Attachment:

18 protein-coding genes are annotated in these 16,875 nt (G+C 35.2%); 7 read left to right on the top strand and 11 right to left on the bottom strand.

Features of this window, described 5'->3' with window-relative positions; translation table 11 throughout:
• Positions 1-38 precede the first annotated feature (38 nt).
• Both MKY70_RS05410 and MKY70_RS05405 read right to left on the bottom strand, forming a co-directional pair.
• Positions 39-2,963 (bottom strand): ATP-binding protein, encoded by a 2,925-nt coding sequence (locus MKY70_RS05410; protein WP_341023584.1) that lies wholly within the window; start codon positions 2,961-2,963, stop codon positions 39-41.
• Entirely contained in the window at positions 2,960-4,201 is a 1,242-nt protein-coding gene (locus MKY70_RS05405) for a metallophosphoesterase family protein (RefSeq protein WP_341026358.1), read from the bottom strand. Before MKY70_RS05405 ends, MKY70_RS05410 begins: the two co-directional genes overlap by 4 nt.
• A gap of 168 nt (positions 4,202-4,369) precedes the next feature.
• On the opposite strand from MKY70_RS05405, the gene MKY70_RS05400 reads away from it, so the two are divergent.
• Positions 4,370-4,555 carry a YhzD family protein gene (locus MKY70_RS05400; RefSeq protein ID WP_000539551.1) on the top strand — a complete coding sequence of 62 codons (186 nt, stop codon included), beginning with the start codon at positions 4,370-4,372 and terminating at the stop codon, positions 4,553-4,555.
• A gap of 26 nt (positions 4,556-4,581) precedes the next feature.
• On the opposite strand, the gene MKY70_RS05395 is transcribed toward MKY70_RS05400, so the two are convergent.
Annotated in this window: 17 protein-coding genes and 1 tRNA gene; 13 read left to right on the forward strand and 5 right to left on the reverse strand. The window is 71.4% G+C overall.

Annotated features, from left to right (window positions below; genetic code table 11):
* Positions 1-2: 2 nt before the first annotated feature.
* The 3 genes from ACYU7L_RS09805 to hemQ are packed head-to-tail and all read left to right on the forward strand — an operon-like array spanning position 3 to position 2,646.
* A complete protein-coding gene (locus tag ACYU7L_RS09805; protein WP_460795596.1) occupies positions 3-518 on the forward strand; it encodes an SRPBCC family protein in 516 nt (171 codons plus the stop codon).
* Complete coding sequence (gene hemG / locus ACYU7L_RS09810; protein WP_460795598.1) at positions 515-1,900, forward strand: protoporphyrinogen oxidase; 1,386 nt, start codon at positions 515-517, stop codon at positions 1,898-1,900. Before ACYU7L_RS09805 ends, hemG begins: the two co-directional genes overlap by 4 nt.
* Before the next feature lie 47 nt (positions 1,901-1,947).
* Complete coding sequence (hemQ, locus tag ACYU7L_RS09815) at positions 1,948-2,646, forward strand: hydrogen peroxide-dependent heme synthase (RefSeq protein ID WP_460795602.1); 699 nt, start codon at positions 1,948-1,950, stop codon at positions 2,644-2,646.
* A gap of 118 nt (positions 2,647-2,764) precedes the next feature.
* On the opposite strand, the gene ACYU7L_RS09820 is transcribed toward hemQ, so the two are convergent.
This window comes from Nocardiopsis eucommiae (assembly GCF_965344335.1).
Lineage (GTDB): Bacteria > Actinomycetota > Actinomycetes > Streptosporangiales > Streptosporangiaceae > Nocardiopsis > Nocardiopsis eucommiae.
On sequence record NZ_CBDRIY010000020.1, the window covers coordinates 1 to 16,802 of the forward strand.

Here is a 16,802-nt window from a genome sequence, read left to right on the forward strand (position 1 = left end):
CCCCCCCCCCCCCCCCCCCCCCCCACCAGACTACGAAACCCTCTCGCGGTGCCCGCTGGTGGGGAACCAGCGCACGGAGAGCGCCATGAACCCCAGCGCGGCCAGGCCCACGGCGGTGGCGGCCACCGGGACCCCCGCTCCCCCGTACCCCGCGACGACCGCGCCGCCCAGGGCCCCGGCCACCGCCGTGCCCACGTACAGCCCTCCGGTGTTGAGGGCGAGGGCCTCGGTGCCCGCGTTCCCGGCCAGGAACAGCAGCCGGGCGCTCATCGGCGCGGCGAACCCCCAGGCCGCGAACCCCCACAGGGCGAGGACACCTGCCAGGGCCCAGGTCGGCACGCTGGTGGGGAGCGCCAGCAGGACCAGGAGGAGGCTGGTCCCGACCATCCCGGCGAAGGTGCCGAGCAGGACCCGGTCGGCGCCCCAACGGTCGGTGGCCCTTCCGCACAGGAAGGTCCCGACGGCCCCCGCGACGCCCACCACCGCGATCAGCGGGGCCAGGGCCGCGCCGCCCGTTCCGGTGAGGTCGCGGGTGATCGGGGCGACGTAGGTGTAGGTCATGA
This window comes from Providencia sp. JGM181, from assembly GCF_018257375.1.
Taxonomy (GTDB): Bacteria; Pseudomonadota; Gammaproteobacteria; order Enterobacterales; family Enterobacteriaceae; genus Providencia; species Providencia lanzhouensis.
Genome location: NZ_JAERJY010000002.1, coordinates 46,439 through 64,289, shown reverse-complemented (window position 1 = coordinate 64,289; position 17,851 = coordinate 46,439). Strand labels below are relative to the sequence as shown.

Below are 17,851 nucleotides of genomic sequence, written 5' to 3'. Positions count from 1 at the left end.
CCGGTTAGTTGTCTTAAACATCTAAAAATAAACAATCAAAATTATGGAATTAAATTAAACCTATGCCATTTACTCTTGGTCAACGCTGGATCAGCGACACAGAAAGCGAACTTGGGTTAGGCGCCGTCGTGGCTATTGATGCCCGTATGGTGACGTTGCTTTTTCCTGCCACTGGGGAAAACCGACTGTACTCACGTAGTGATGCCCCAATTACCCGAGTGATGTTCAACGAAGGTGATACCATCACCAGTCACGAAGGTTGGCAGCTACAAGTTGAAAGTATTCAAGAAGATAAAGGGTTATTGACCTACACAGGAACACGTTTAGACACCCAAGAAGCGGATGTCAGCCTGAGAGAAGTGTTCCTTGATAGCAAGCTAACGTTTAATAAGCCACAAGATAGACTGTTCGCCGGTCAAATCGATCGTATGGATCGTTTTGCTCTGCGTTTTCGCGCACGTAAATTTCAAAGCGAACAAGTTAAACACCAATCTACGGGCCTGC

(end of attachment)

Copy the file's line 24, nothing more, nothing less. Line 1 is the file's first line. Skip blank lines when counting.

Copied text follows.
On sequence record NZ_CBDRIY010000020.1, the window covers coordinates 1 to 16,802 of the forward strand.